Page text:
Darling Harbour over the years
Unique city stories
Darling Harbour was known to the original inhabitants of the Sydney area, the Gadigal people, as Tumbalong (the southern part) and Koodgi (the northern point). For many years it was the working port for Sydney. The area was home to a myriad of finger wharves, shipyards, factories and warehouses and the thousands of people who worked there lived in nearby Millers Point and The Rocks, often in crowded and insanitary slums. Eventually the warehouses and railways yards gave way to a modern retail and entertainment precinct, a Darling Harbour that would be unrecognisable to the Sydneysiders of 100 years ago.
When the first railway opened in Sydney in 1855 it included a single line to Darling Harbour. The railway yard was situated at the Ultimo/Pyrmont end of the Harbour. By 1874 the railway goods yard was extended on reclaimed land and by 1891 all outwards goods traffic was being dispatched from Darling Harbour. By the 1960s the goods yard encompassed 56 acres (22 hectares), including 50km of track transporting 13,500 trains a year. The last goods train departed Darling Harbour in 1984.
In 1857 the first Pyrmont Bridge was built as a private enterprise. The bridge connected the burgeoning western suburbs with the City. It was a toll bridge and charged two pence for pedestrians and nine pence for carriages. It was purchased by the Government in 1884 for £49,600. Work on a replacement bridge began in September 1899 and the new bridge opened on 28 June 1902. It was a steel bridge with an electrically operated swing span section that was powered by the Ultimo Powerhouse. The swing span allowed access for tall vessels to the inner harbour area. On 7 June 1981 the bridge was closed to all traffic and reopened in 1988 as a pedestrian bridge.
Plague arrives in Sydney
Arthur Paine, a carter who worked in the wharf area, was the first person diagnosed with the plague on 19 January 1900. By March, with the number of confirmed plague cases increasing, the NSW Government and the Sydney Council began a quarantine and cleansing operation in The Rocks, Millers Point and down to Darling Harbour (as well as certain areas in Woolloomooloo, Paddington, Redfern and Manly). From 24 March to 17 July 1900, local residents were employed to cleanse, disinfect and fumigate the quarantined zone while rat catchers caught over 44,000 rats.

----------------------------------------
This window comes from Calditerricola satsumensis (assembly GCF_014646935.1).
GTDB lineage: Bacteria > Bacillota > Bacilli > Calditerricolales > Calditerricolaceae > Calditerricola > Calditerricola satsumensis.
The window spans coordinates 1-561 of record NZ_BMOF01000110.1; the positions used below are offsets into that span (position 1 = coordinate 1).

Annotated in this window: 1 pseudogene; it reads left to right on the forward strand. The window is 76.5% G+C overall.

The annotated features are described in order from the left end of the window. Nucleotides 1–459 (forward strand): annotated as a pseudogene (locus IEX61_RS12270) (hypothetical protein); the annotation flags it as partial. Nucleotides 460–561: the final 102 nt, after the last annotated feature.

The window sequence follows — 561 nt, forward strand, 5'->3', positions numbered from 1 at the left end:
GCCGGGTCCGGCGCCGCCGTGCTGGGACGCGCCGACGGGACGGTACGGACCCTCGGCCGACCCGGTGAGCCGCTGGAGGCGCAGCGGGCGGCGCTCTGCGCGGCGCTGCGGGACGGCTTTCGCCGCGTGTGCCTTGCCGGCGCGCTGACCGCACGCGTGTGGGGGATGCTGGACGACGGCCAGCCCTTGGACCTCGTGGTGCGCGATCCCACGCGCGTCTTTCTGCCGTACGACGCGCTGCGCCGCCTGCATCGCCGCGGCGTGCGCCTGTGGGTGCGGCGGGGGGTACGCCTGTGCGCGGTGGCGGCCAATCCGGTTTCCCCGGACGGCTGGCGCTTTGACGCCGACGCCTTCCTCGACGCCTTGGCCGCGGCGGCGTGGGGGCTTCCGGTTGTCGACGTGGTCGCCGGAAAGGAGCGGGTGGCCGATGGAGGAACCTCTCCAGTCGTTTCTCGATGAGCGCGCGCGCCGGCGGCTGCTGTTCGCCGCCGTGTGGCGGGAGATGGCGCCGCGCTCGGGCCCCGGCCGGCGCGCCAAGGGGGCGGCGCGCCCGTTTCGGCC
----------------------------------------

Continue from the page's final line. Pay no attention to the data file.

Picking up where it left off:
The bubonic plague was epidemic from 19 January to 9 August 1900. While 303 people were stricken with the plague and 103 people died, only three of the dead lived in The Rocks.
In response to the plague the NSW Government set in motion plans to resume almost the entire headland from Circular Quay to Darling Harbour. The Darling Harbour Resumption Advisory Board was established to oversee the resumptions, which included houses, wharves, factories, mills, hotels and warehouses. Initially 900 houses were bought in The Rocks and then in 1923 another 300 homes were resumed for the building of the Sydney Harbour Bridge. Private wharves became government property and local residents became public tenants. One of the early tasks undertaken by the Board was establishing rat proof walls and wharves, like Wharf 3 in Darling Harbour.
Decline and revitalisation
The decline of Darling Harbour was slow. The shipbuilding industry slowed after World War II and the increased use of large container ships around the world meant that Darling Harbour, with its finger wharves was not ideally situated to cope with these changes. In the 1960s the establishment of a container terminal at Port Botany marked the death knell for Darling Harbour as a major commercial port. In 1984 the Darling Harbour Authority was established to plan the redevelopment of the area. Modern day Darling Harbour was “created as a gift to the people of NSW in celebration of Australia’s bicentenary in 1988.” Darling Harbour was reborn as a tourist destination, playing host to a variety of entertainment facilities, shops, bars and restaurants.